Oath Keepers Trial Testimony: Stuart Rhodes Urged Trump To Stay In Power By Force


Four days after the Jan. 6, 2021 riots at the U.S. Capitol, Oath Keepers founder Stuart Rhodes tried to tell President Trump it was not too late to use pro-life groups to stay in office by force, according to federal court testimony Wednesday.

If he didn’t, the opposition would “have to bring a gun” to Washington and “we could have fixed it right then and there,” Rhodes said in a taped Jan. 10 meeting, boasting that he would kill House Speaker Nancy Pelosi (D). – California).

Rhodes made the violent comments during a meeting in Texas with Jason Alpers, who identified himself on the witness stand as a military veteran and founder of the Allied Security Operations Group (ASOG). That organization played a key role in spreading false claims about Election 2020 and spreading false and inaccurate reports on voting machine software.

On the stand, Alpers said he had an indirect line to Trump’s “inner circle,” without elaborating.

That apparent connection is why Rhodes wanted to meet, Alpers testified. He said he recorded the meeting “to brief President Trump.” He said what he found eventually led him to go to the FBI.

Alpers was in the sixth week of the trial against Rhodes and four other defendants who were involved in a conspiracy against the United States government and planned to prevent the president’s legal transfer of power by force.

Kelly Sorelle, who was charged separately from Rhodes and identified in court as his girlfriend and attorney for Oath Keepers, was at the meeting, Alpers said.

As he did publicly before January 6, Rhodes repeatedly said that Trump should invoke the violence decree, which would prevent militia groups from taking President Biden into office.

Rhodes told Alpers on the tape that if Trump leaves office, “he and his family” are “dead” because Biden “will change the sedition law against us.” He compared the election to the overthrow of the Russian Tsar in 1917, after which the entire royal family was massacred.

Alpers testified that Rhodes wrote a similar message to Trump: “You have to use the power of the president to stop him by using the sedition law.” And all of us veterans support you and the vast army.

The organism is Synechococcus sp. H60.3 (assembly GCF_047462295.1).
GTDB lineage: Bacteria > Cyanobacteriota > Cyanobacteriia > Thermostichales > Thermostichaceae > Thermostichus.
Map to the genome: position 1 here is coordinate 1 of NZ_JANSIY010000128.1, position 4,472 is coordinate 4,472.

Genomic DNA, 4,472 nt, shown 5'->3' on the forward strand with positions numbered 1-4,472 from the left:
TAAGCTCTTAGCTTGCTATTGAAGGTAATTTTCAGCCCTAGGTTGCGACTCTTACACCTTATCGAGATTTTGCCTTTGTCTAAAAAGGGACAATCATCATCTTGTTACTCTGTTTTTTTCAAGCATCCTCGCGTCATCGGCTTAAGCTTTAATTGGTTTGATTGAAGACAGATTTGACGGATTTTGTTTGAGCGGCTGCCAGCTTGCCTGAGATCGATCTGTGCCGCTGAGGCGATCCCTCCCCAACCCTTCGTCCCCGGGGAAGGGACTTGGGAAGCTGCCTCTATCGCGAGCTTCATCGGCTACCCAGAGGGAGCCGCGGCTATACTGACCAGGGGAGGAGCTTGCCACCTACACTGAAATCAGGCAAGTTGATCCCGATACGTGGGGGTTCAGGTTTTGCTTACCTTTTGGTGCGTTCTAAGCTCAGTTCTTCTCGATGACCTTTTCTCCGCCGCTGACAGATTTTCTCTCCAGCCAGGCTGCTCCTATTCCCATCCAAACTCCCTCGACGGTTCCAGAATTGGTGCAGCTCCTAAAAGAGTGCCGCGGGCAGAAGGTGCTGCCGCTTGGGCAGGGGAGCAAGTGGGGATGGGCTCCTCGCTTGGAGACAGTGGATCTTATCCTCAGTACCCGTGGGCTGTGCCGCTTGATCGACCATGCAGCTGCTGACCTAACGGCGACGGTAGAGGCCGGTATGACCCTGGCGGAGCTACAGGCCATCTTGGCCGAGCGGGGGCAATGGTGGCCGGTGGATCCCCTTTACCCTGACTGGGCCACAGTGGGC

Rhodes argued that he was only defending what he believed to be a legitimate order from the president. But in the recording, Rhodes indicated that he and his followers would resort to violence even if Trump did not give his approval.

Rhodes was reported as saying: “Here’s the thing, we’re going to fight. “We will not allow them to bring our brothers. We will fight, the fight will be ours,” he said.

And if he had known on January 6 that Trump would not invoke the sedition law, Rhodes said, he would have gone further that day — including killing the Democratic leader.

“If he wasn’t going to do the right thing and allow himself to be removed illegally, we should have brought a gun,” Rhodes said in the recording. “We could still fix it there. F—- I hang Pelosi from the lampstand.

Pelosi’s husband, Paul Pelosi, is currently hospitalized after being attacked by a man who allegedly wanted to kill her.

In the recording, Rhodes called the violence “ultimately a good thing” because it “showed the people that we have a spirit of protest.”

But if Trump leaves office, he said, “anybody in the Capitol” could be at risk of being charged with “felony murder … because somebody died.” “I knew it was going to happen,” Sorrell was heard to agree.

Felony murder occurs when death is caused by another felony.

On the tape, Alpers told Rhodes he didn’t think Trump would invoke the Sedition Act. He testified that his feelings were based on conversations in Trump’s “inner circle” when the law was being discussed in “Election Fraud”.

Alpers said he didn’t deliver Rhodes’ message to Trump “because I didn’t agree with the message.” He said he was worried that being associated with these “extremist ideologies” would damage his “relationships and credibility”.

Alpers told the Washington Post last year that as far as he knew, ASOG had started the “election fraud project” after he left the company.

Josh Merritt, a former ASOG employee, said on a podcast last year that Alpers put the group in touch with Phil Waldron, who served in Afghanistan. “Alpers was a psychoanalyst. Waldron was involved with psychoanalysts,” Merritt said.

Waldron, a retired colonel, went to the White House several times to share evidence of alleged election fraud. He shared a PowerPoint presentation with Trump’s lawyer, Rudy Giuliani, working on legal challenges to the live vote count and suggesting that Trump could use the military to capture the polls before Jan. 6.

Waldron did not immediately return a request for comment.

An ASOG report in Antrim County, Mich. He said he had found evidence of a massive conspiracy to manipulate the sounds of the software used in it. The report’s central claims were immediately dismissed by independent experts and homeland security officials, but it was “absolute proof” that Trump would have a second term in office, former Attorney General William P. Barr later told congressional investigators.

Alpers initially did nothing about the shooting because he “didn’t want to get involved,” but he met with federal law enforcement in the spring of 2021.

“To ask for a civil war to happen on American soil, and to be a person who goes to war, that means blood is spilled in the streets where your family is,” he said. “That’s when I took it back and really questioned whether it was in the best interest of President Trump to push this.”

Prosecutors expect to wrap up evidence against Rhodes by Wednesday, after which he and the other defendants will present their case in court.

Emma Brown contributed to this report.

Leave a Reply

Your email address will not be published. Required fields are marked *

Back to top button